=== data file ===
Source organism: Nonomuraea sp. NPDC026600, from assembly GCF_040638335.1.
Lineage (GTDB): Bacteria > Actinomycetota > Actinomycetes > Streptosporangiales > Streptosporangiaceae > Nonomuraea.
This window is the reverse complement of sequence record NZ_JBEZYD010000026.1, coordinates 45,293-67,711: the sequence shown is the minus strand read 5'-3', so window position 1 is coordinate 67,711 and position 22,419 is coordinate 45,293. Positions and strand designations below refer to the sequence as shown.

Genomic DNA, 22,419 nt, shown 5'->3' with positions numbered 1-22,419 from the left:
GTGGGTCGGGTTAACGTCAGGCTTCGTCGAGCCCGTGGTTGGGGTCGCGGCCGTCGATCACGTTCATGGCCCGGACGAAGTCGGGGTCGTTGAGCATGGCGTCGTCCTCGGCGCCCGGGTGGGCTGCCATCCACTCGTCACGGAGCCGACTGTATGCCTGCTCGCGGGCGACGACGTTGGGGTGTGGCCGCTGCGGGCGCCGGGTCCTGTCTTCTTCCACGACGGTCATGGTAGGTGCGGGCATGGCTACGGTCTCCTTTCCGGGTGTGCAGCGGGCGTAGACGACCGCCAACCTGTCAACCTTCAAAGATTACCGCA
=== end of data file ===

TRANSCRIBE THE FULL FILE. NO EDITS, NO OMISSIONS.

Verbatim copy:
Source organism: Nonomuraea sp. NPDC026600, from assembly GCF_040638335.1.
Lineage (GTDB): Bacteria > Actinomycetota > Actinomycetes > Streptosporangiales > Streptosporangiaceae > Nonomuraea.
This window is the reverse complement of sequence record NZ_JBEZYD010000026.1, coordinates 45,293-67,711: the sequence shown is the minus strand read 5'-3', so window position 1 is coordinate 67,711 and position 22,419 is coordinate 45,293. Positions and strand designations below refer to the sequence as shown.

Genomic DNA, 22,419 nt, shown 5'->3' with positions numbered 1-22,419 from the left:
GTGGGTCGGGTTAACGTCAGGCTTCGTCGAGCCCGTGGTTGGGGTCGCGGCCGTCGATCACGTTCATGGCCCGGACGAAGTCGGGGTCGTTGAGCATGGCGTCGTCCTCGGCGCCCGGGTGGGCTGCCATCCACTCGTCACGGAGCCGACTGTATGCCTGCTCGCGGGCGACGACGTTGGGGTGTGGCCGCTGCGGGCGCCGGGTCCTGTCTTCTTCCACGACGGTCATGGTAGGTGCGGGCATGGCTACGGTCTCCTTTCCGGGTGTGCAGCGGGCGTAGACGACCGCCAACCTGTCAACCTTCAAAGATTACCGCA